Every company has confidential information that is an important asset and provides competitive advantage. That information asset could be significantly devalued if improperly disclosed during integration planning prior to the closing of a merger or acquisition. Sometimes, in the heat of the negotiations to close a deal, executives can forget that not every deal that has reached LOI stage is actually consummated. We’ve seen many deals come apart for a variety of reasons – interloping third parties, failed shareholder votes, rapidly changing economic factors, and regulatory agencies blocking deals. Because of this risk, we think it important to refrain from directly exchanging any information that is competitively sensitive prior to deal close. Examples of competitively sensitive information might include:

  • Product roadmaps
  • R&D pipeline information
  • Unique manufacturing or other processes that provide a competitive cost advantage
  • Proprietary pricing algorithms
  • Sales/prospective customer pipelines and pending proposals

Again, we still believe a contained and well-governed pre-close integration planning effort has benefits that outweigh the risks of exposing confidential information. The process just needs to be managed tightly with involvement from counsel. One way to further manage this risk yet make progress on integration planning pre-close is to use a “clean room” approach. In this approach, sensitive information is fed from both companies to a third-party such as a consulting firm. The third-party then performs analysis on the sensitive information and reports back findings in the aggregate to support integration planning. For instance, the third-party could analyze current customer lists or sales pipelines and report back on the degree of overlap in the overall customer base or pipeline and even breakdown overlap by region – information that could be useful for salesforce integration planning.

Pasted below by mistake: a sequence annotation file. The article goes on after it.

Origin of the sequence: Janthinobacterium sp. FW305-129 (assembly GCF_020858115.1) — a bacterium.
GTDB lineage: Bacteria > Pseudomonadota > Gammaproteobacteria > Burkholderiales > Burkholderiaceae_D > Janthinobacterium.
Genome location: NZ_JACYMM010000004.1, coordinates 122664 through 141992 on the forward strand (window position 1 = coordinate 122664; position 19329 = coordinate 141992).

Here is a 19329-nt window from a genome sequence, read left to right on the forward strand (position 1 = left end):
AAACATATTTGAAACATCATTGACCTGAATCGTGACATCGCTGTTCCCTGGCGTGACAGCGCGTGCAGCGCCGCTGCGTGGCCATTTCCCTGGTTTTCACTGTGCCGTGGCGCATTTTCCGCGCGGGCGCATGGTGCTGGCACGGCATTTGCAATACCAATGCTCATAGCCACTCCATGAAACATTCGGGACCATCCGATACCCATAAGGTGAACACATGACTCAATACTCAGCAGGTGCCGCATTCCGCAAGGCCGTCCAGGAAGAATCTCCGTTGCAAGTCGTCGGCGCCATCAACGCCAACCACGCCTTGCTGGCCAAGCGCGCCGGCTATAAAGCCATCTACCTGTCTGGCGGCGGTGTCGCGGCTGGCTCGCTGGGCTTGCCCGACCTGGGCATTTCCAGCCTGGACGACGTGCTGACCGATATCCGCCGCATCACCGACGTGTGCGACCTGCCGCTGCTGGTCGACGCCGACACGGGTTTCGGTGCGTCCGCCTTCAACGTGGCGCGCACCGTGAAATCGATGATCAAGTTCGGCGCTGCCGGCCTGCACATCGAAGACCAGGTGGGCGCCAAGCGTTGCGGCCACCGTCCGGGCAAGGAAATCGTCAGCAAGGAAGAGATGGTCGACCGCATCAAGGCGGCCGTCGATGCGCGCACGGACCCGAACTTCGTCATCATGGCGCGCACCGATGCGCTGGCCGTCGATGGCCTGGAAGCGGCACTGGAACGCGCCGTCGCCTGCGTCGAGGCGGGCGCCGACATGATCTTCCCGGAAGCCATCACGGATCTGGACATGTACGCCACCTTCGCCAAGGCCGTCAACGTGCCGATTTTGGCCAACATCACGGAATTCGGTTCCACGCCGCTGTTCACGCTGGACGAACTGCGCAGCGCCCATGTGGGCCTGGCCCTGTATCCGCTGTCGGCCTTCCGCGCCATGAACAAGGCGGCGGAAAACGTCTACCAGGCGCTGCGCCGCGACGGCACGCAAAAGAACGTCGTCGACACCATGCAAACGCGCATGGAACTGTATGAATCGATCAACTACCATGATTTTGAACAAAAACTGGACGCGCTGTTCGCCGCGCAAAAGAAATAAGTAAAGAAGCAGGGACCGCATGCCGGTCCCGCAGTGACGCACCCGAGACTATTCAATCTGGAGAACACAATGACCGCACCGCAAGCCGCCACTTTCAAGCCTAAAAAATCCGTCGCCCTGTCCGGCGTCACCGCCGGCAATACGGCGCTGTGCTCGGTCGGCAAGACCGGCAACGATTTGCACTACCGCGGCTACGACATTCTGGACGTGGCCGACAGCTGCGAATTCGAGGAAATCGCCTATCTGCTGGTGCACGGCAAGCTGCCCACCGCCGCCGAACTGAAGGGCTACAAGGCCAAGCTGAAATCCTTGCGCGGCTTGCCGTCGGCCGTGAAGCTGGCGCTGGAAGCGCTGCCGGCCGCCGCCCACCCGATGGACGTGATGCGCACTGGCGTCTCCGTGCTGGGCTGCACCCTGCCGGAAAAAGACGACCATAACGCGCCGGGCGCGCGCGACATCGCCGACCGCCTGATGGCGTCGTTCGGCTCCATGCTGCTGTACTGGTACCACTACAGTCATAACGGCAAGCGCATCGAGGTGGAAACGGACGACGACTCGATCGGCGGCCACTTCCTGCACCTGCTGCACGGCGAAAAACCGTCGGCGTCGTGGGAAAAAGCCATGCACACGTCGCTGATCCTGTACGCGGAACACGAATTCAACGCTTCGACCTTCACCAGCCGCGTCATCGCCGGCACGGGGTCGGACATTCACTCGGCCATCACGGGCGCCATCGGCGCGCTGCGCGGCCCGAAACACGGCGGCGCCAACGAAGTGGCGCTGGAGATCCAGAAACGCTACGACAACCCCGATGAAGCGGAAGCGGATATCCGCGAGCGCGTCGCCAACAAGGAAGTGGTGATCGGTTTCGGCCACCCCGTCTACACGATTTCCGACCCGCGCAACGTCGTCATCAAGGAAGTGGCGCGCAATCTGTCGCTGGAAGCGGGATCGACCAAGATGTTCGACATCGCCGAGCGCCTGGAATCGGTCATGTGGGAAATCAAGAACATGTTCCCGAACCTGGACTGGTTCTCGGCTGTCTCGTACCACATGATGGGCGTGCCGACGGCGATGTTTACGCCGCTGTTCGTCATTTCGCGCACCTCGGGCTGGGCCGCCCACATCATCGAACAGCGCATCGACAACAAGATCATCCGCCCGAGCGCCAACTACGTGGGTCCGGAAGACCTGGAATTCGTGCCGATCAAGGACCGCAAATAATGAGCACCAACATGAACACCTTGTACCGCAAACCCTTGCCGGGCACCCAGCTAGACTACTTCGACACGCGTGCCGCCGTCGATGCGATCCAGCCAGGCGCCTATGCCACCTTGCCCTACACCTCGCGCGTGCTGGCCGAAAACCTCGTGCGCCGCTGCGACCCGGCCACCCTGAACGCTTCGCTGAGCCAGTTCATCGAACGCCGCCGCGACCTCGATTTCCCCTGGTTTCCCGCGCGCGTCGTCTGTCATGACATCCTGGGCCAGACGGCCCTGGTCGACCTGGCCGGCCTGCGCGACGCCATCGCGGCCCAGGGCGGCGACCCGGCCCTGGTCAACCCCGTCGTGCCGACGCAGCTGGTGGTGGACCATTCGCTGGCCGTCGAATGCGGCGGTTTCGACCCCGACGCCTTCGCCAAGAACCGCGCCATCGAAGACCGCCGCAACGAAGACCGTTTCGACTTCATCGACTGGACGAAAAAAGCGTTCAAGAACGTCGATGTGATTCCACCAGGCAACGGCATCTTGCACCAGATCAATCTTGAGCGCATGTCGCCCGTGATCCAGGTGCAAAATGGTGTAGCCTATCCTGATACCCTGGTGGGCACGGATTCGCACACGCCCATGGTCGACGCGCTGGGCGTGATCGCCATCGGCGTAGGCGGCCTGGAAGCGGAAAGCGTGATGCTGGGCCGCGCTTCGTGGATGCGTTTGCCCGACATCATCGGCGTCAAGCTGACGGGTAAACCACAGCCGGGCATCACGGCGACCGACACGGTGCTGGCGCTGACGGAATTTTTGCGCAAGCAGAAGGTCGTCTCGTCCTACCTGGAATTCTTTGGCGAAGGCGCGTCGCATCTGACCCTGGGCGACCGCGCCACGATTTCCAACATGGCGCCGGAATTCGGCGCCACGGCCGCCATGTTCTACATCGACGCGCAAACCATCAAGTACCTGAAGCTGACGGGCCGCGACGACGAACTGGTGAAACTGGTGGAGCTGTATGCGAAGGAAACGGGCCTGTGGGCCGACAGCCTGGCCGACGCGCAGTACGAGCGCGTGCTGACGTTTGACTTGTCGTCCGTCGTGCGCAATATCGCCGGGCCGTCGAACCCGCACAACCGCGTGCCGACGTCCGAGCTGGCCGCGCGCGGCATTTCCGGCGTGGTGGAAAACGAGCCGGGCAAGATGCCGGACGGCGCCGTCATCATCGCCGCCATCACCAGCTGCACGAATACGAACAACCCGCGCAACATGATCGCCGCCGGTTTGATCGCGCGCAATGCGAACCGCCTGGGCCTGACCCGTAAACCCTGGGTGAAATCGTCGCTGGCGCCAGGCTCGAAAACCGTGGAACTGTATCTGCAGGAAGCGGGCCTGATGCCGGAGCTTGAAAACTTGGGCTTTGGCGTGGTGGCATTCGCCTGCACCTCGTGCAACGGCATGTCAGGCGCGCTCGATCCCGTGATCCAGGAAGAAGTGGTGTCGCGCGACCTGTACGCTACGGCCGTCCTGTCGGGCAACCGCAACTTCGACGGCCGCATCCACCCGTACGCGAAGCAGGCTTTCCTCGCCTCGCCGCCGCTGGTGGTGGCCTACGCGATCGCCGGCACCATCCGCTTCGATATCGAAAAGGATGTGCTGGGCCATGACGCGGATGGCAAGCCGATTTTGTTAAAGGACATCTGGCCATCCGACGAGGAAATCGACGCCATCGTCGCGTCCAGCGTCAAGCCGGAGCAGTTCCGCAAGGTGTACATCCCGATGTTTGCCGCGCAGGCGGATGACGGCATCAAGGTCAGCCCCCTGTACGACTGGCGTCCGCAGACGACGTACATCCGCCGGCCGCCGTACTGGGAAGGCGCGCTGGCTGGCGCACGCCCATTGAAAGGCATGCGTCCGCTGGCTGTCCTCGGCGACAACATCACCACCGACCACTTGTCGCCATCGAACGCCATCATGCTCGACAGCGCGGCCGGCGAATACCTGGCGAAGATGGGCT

Factor 3: To what degree might integration planning discussions have a negative impact on our ability to negotiate a deal?  

The final factor executives should consider before determining the degree of integration planning to take on pre-close relates to the status of deal negotiations themselves. This is especially relevant in situations where the purchase agreement has limited recourse for one party or the other backing out of the deal. Integration planning discussions inevitably surface some very touchy issues. Depending on where the companies stand on those issues, integration discussions can become contentious as the picture of how things will play out after the deal is closed takes shape. Occasionally, conclusions about how the post-deal integration will unfold can actually cause the board and executive team to abandon the deal and choose another path to create value. A rare occurrence? Yes. But we’ve seen it happen. This situation can be managed by taking certain decisions off of the table until after deal close.

All told, the value of early integration planning – typically kicking off post announcement, but prior to deal close – is significant. Integration success depends on getting decisions made quickly and executing with breakneck speed. Having a well-governed process in place and educating those involved in planning on the risks above can ensure that the deal gets closed, legal issues are avoided and the integration is successful.